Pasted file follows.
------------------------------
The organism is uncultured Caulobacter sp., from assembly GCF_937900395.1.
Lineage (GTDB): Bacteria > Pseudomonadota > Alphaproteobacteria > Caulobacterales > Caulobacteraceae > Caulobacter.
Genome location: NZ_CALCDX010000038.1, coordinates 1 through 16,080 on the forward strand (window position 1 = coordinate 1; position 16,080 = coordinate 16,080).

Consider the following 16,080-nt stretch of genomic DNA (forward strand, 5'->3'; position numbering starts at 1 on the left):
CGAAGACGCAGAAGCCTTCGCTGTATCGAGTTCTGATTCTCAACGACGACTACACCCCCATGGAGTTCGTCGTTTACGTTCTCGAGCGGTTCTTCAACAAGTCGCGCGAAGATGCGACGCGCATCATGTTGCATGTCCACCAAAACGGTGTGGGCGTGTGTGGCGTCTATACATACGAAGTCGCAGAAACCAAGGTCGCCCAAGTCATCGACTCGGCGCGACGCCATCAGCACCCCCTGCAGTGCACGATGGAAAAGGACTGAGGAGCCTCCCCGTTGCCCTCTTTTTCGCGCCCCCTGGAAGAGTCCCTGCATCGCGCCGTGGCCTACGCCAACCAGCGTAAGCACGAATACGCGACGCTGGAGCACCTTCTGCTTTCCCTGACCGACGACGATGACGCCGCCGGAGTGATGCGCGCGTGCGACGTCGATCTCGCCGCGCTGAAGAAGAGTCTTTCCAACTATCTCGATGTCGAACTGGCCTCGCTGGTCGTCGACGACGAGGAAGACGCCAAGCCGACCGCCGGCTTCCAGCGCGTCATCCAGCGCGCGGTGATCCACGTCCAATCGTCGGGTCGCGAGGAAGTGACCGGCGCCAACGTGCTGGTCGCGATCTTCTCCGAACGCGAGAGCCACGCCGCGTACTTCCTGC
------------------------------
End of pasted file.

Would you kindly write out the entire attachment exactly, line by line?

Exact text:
The organism is uncultured Caulobacter sp., from assembly GCF_937900395.1.
Lineage (GTDB): Bacteria > Pseudomonadota > Alphaproteobacteria > Caulobacterales > Caulobacteraceae > Caulobacter.
Genome location: NZ_CALCDX010000038.1, coordinates 1 through 16,080 on the forward strand (window position 1 = coordinate 1; position 16,080 = coordinate 16,080).

Consider the following 16,080-nt stretch of genomic DNA (forward strand, 5'->3'; position numbering starts at 1 on the left):
CGAAGACGCAGAAGCCTTCGCTGTATCGAGTTCTGATTCTCAACGACGACTACACCCCCATGGAGTTCGTCGTTTACGTTCTCGAGCGGTTCTTCAACAAGTCGCGCGAAGATGCGACGCGCATCATGTTGCATGTCCACCAAAACGGTGTGGGCGTGTGTGGCGTCTATACATACGAAGTCGCAGAAACCAAGGTCGCCCAAGTCATCGACTCGGCGCGACGCCATCAGCACCCCCTGCAGTGCACGATGGAAAAGGACTGAGGAGCCTCCCCGTTGCCCTCTTTTTCGCGCCCCCTGGAAGAGTCCCTGCATCGCGCCGTGGCCTACGCCAACCAGCGTAAGCACGAATACGCGACGCTGGAGCACCTTCTGCTTTCCCTGACCGACGACGATGACGCCGCCGGAGTGATGCGCGCGTGCGACGTCGATCTCGCCGCGCTGAAGAAGAGTCTTTCCAACTATCTCGATGTCGAACTGGCCTCGCTGGTCGTCGACGACGAGGAAGACGCCAAGCCGACCGCCGGCTTCCAGCGCGTCATCCAGCGCGCGGTGATCCACGTCCAATCGTCGGGTCGCGAGGAAGTGACCGGCGCCAACGTGCTGGTCGCGATCTTCTCCGAACGCGAGAGCCACGCCGCGTACTTCCTGC